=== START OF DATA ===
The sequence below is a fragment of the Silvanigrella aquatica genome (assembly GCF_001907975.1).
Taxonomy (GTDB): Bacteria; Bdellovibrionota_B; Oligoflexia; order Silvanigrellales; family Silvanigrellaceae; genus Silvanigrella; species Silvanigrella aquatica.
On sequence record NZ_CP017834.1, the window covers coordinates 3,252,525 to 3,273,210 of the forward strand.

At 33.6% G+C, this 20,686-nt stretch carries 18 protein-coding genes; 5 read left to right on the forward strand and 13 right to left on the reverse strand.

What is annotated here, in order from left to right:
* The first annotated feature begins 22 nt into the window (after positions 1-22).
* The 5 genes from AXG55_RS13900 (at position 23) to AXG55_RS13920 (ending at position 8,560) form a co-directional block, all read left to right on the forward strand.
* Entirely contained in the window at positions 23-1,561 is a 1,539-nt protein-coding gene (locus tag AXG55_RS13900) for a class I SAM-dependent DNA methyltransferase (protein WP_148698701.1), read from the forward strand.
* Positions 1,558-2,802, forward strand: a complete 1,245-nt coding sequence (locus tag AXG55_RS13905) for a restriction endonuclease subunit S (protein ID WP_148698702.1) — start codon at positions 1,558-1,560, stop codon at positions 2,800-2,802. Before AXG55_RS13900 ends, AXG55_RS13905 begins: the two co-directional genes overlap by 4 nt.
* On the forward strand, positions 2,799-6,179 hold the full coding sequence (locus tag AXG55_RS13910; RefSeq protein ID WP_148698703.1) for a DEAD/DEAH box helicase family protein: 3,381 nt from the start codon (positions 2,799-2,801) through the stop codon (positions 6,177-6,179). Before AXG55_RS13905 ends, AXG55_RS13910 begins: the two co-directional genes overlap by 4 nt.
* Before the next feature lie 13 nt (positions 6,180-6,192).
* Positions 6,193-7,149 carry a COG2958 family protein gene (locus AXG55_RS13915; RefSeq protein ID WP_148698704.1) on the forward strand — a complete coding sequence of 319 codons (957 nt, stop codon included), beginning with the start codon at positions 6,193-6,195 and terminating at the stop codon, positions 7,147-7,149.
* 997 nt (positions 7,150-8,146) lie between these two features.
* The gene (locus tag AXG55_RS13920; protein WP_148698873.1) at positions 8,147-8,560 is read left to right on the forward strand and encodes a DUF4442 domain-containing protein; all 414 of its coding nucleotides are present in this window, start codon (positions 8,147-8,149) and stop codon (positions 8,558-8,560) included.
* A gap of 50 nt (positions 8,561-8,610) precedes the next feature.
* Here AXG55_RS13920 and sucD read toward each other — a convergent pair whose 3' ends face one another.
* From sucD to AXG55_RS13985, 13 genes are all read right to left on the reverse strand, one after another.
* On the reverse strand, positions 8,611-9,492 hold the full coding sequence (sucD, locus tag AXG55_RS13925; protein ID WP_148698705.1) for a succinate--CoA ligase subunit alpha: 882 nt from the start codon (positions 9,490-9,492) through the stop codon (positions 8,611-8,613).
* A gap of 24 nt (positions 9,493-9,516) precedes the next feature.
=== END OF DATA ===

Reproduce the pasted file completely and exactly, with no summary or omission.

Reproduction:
The sequence below is a fragment of the Silvanigrella aquatica genome (assembly GCF_001907975.1).
Taxonomy (GTDB): Bacteria; Bdellovibrionota_B; Oligoflexia; order Silvanigrellales; family Silvanigrellaceae; genus Silvanigrella; species Silvanigrella aquatica.
On sequence record NZ_CP017834.1, the window covers coordinates 3,252,525 to 3,273,210 of the forward strand.

At 33.6% G+C, this 20,686-nt stretch carries 18 protein-coding genes; 5 read left to right on the forward strand and 13 right to left on the reverse strand.

What is annotated here, in order from left to right:
* The first annotated feature begins 22 nt into the window (after positions 1-22).
* The 5 genes from AXG55_RS13900 (at position 23) to AXG55_RS13920 (ending at position 8,560) form a co-directional block, all read left to right on the forward strand.
* Entirely contained in the window at positions 23-1,561 is a 1,539-nt protein-coding gene (locus tag AXG55_RS13900) for a class I SAM-dependent DNA methyltransferase (protein WP_148698701.1), read from the forward strand.
* Positions 1,558-2,802, forward strand: a complete 1,245-nt coding sequence (locus tag AXG55_RS13905) for a restriction endonuclease subunit S (protein ID WP_148698702.1) — start codon at positions 1,558-1,560, stop codon at positions 2,800-2,802. Before AXG55_RS13900 ends, AXG55_RS13905 begins: the two co-directional genes overlap by 4 nt.
* On the forward strand, positions 2,799-6,179 hold the full coding sequence (locus tag AXG55_RS13910; RefSeq protein ID WP_148698703.1) for a DEAD/DEAH box helicase family protein: 3,381 nt from the start codon (positions 2,799-2,801) through the stop codon (positions 6,177-6,179). Before AXG55_RS13905 ends, AXG55_RS13910 begins: the two co-directional genes overlap by 4 nt.
* Before the next feature lie 13 nt (positions 6,180-6,192).
* Positions 6,193-7,149 carry a COG2958 family protein gene (locus AXG55_RS13915; RefSeq protein ID WP_148698704.1) on the forward strand — a complete coding sequence of 319 codons (957 nt, stop codon included), beginning with the start codon at positions 6,193-6,195 and terminating at the stop codon, positions 7,147-7,149.
* 997 nt (positions 7,150-8,146) lie between these two features.
* The gene (locus tag AXG55_RS13920; protein WP_148698873.1) at positions 8,147-8,560 is read left to right on the forward strand and encodes a DUF4442 domain-containing protein; all 414 of its coding nucleotides are present in this window, start codon (positions 8,147-8,149) and stop codon (positions 8,558-8,560) included.
* A gap of 50 nt (positions 8,561-8,610) precedes the next feature.
* Here AXG55_RS13920 and sucD read toward each other — a convergent pair whose 3' ends face one another.
* From sucD to AXG55_RS13985, 13 genes are all read right to left on the reverse strand, one after another.
* On the reverse strand, positions 8,611-9,492 hold the full coding sequence (sucD, locus tag AXG55_RS13925; protein ID WP_148698705.1) for a succinate--CoA ligase subunit alpha: 882 nt from the start codon (positions 9,490-9,492) through the stop codon (positions 8,611-8,613).
* A gap of 24 nt (positions 9,493-9,516) precedes the next feature.